west east of Cleveland, told me that the Ems made a great Philly-style cheesesteak. I was all for documenting such an item, and swiftly appointed him the evening’s designated eater (meaning he who eats the foods that I, stricken with celiac disease, cannot).
The cheesesteak, which looks pretty good for a Philly-emulating product in the Pacific Northwest:
The general manager chowing down, as cartoon t-shirt Prefontaine looks on (those shirts, which featured the word “Eugene” in Ems font below Pre’s face, were worn by the staff and got a great fan response. Perhaps another batch will be produced?)
Okay, enough with the food. Let’s move on to the next order of business.
The following photo is the worst one in the post thus far, and Lord knows that’s saying something.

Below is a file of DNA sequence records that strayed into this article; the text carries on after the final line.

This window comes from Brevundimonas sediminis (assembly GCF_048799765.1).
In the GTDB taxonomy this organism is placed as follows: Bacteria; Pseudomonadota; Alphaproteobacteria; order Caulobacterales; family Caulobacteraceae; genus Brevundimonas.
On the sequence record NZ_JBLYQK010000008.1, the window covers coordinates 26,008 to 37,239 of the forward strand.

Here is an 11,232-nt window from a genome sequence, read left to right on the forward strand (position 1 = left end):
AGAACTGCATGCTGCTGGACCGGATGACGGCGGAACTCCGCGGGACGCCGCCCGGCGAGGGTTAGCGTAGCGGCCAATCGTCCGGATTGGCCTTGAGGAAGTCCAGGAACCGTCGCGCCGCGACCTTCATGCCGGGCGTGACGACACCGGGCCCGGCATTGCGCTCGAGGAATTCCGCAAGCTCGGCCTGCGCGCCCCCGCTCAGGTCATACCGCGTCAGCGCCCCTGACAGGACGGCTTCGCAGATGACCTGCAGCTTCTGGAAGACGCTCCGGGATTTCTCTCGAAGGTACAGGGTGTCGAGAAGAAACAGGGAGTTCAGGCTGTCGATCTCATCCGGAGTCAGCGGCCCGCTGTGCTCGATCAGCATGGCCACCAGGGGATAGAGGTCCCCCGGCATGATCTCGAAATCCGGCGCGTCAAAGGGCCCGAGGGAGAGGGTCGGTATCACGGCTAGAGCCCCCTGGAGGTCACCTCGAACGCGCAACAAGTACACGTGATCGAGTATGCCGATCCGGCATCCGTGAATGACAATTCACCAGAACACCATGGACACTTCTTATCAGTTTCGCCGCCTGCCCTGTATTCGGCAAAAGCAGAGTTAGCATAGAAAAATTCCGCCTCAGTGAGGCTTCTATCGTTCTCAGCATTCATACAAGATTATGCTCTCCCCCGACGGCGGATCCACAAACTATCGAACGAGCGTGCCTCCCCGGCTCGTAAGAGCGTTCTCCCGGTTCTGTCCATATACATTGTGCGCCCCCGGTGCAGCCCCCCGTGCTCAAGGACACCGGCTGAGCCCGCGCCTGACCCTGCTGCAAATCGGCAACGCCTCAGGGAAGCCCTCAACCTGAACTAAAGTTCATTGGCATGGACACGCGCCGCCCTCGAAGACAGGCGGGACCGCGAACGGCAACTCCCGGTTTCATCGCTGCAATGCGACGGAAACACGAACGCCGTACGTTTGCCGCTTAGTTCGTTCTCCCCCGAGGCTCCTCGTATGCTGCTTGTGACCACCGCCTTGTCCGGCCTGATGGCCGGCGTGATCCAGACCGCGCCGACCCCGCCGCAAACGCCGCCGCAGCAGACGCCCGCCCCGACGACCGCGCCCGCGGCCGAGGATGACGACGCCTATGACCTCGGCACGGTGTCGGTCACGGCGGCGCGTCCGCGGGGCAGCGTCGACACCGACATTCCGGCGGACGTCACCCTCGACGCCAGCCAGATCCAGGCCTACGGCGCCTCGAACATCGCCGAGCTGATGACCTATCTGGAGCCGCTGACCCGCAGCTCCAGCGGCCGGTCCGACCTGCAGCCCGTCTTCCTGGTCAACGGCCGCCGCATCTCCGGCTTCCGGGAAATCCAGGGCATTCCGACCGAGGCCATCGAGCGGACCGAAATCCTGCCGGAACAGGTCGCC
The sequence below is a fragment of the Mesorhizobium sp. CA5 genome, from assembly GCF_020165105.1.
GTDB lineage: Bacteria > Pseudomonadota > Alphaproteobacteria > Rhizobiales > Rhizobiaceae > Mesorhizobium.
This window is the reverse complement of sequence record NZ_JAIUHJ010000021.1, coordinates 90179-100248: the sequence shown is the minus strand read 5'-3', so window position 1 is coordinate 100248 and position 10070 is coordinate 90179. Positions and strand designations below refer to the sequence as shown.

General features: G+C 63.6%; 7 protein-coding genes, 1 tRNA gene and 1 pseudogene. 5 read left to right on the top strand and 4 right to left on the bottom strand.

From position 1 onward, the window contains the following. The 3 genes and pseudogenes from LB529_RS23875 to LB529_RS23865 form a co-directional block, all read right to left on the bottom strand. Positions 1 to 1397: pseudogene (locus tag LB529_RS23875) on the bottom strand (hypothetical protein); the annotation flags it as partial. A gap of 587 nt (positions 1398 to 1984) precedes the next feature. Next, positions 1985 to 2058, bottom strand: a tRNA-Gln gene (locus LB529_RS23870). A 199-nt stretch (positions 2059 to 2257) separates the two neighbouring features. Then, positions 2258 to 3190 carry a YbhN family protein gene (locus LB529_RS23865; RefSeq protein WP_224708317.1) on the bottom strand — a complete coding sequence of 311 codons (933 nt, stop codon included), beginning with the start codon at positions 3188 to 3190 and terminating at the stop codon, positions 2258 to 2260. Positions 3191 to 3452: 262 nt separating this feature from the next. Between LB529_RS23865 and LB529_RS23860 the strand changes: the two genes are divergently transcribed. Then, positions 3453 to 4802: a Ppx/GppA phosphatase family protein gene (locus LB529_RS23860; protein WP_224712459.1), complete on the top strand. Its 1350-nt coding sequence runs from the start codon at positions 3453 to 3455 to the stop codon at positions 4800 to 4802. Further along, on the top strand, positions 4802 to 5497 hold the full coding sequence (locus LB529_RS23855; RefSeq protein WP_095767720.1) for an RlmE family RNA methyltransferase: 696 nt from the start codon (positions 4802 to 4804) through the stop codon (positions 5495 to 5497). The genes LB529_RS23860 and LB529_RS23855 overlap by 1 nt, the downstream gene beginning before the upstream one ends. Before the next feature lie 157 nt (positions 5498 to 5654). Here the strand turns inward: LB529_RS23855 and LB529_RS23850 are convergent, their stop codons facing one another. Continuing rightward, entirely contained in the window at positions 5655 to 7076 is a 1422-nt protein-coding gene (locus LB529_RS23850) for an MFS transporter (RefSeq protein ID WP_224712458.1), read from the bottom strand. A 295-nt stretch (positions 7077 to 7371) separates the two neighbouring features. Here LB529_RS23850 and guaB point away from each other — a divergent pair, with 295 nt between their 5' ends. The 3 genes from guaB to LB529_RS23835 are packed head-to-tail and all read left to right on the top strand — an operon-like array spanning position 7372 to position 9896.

That was Salem-Keizer’s Stephen Yarrow, just after striking out. He was the ballgame’s “beer batter,” and as a result of his strikeout 14 ounce beers would be $3 for the next 15 minutes. A stampede ensued, and soon this was the scene at the beer stands.
Say what you will about Eugenians, but they sure love their discounted beer!
Eugenites (I’m pretty sure this is the name of a book in the Old Testament) are also engaged and knowledgeable baseball fans. There was a pulsating energy at the ballpark all evening, and a palpable sense that those in the stands actually cared about the game’s events (this is not always a given in Minor League Baseball, as many of you know).
Engaged partisan alert!
These fans saw a home team victory, which was followed by little “closest to the pin” launch-a-ball action.
And, with that, a long day in Eugene finally came to a close. It’s time to go home, guys. It’s time to go home.